Given then, that male Thor and Steve Rodgers have not been erased, that their return is possible, some would argue inevitable, it is almost doubly difficult to understand the full extent of the bile these announcements have aroused. I think it is fair to say, that if the industry has a representation problem, the fandom has an outrage problem. A certain amount of this is bleed-through from an internet culture which considers typing in capital letters and hyperbolic misrepresentation the highest form of discourse. It is borne, very clearly, of western educational systems which privilege test-scores over and above instilling comprehension skills or any form of critical thinking. It is an issue with those aforementioned inherent (and inherited) systems of entitlement. Certain elements of the fandom presume that consumption is the same as ownership. This is a particular form of fan entitlement that leaves some confused and even enraged when the corporate or artist decision-making process no longer lines up with their own reality. Marvel, in this instance, own the content; what they do with it is essentially their business. Criticism is both allowed and necessary; whether it is directed at a perceived deficiency in the materials or at changes to accommodate those previously neglected by the status quo constructive, critical discourse is essential to the survival of any medium. Certainly, there are legitimate concerns, but both these announcements have garnered an incredible level of outraged warbling misogyny and racism. Marvel is not making a good business decision, capitalising on neglected elements of the market, according to this ideology; it is not improving disproportionate representation; it is pandering to a PC agenda which seeks to disenfranchise straight white men, to erase our idols. So preciously held is our privilege, some of us cannot tolerate even the slightest encroachment into what was once perceived as white/male territory, when in truth it is at best public space, and in actuality, the intellectual property of a private corporate body. I do not own Thor, any more than manhood in general does. In very real terms there is no more about the God of Thunder that is inherently male than there is anything intrinsically white about Captain America. There is nothing to prevent me, as a straight white man, from identifying with female or coloured characters. Any arguments to the contrary is, without doubt, nothing but thinly veiled racism or misogyny.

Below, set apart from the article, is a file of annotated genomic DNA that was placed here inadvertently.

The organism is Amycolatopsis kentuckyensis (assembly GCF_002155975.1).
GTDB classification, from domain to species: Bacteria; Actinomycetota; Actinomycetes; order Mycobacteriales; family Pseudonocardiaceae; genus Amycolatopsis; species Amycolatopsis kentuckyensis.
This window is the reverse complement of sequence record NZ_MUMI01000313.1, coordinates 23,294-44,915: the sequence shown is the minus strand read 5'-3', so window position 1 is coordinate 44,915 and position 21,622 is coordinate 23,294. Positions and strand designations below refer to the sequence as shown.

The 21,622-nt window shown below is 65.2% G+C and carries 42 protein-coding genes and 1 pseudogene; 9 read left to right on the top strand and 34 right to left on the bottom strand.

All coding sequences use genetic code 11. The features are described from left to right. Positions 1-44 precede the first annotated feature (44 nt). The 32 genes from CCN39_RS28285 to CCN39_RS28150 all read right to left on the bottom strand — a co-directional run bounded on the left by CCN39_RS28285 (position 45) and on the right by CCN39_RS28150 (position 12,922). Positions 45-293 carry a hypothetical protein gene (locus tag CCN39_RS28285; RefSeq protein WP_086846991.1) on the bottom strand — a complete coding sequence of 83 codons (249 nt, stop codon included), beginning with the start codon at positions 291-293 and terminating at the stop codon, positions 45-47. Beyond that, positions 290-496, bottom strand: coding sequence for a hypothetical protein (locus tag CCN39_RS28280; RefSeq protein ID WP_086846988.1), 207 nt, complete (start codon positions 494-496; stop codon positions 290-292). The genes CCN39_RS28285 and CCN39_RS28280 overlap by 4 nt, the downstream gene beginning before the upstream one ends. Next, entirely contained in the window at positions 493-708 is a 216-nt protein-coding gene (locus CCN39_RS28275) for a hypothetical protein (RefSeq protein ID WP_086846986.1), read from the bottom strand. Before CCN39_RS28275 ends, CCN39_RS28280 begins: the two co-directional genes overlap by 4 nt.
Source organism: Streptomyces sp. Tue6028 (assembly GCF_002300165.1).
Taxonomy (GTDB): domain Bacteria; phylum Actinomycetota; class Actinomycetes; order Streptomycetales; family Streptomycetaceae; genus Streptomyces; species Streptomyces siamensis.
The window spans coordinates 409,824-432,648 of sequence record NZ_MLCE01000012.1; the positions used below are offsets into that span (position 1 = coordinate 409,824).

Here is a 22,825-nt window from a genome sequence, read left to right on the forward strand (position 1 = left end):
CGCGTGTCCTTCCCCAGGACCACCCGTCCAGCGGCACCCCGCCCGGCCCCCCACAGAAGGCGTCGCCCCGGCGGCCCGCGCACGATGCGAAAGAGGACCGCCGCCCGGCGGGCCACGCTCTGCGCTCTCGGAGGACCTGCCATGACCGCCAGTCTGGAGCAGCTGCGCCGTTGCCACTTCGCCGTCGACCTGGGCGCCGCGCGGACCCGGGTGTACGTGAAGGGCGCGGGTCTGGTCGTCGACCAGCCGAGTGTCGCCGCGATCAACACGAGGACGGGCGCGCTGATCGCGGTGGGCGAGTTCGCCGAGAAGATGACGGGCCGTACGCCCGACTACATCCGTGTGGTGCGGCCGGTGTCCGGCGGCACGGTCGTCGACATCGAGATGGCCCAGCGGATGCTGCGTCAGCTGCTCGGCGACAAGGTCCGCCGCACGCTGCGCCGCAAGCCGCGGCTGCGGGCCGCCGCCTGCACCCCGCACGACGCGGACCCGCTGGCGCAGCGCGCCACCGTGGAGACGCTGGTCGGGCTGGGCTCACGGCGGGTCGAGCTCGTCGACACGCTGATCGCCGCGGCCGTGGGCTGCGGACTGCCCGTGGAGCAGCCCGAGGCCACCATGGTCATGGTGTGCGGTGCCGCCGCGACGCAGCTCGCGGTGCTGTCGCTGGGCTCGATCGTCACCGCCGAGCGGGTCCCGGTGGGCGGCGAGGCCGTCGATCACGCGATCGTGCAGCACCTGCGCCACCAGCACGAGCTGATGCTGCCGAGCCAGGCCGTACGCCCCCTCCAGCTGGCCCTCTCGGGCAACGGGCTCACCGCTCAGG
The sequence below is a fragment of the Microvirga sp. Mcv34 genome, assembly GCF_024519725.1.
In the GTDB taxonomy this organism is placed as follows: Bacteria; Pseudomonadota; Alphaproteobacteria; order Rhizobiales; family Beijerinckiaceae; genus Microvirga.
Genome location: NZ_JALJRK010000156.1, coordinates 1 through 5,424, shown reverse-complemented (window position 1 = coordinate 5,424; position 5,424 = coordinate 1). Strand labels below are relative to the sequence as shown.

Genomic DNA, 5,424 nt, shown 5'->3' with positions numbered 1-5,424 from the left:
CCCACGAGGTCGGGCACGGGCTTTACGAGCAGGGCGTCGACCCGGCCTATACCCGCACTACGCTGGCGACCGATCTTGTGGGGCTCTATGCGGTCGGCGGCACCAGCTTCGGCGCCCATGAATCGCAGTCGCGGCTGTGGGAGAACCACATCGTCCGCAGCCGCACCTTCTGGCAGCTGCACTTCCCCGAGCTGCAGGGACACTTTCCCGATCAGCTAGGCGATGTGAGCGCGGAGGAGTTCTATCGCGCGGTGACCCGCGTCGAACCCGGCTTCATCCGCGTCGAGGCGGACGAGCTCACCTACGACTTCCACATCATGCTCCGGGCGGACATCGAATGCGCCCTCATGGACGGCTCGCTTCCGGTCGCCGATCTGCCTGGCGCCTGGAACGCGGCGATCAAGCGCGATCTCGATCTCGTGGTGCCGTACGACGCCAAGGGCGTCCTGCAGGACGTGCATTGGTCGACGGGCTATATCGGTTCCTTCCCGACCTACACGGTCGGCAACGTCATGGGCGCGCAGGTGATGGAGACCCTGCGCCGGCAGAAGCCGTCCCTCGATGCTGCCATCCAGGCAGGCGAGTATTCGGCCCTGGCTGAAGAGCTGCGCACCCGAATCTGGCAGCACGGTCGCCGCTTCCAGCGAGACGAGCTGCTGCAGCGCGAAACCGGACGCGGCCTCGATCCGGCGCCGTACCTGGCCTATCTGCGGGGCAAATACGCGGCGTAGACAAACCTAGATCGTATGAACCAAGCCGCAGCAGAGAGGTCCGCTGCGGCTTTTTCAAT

No one is obliged to be thrilled by these announcements. No one is obliged to buy these comics upon their release, but few to none of the arguments against them have any real weight, particularly those which suggest that this is some kind of attack on straight white men. Tom Brevoort, editor at Marvel, responding to a disgruntled reader, said it best –
“I’m sorry that there are no longer any white male heroes in comics that you can relate to.”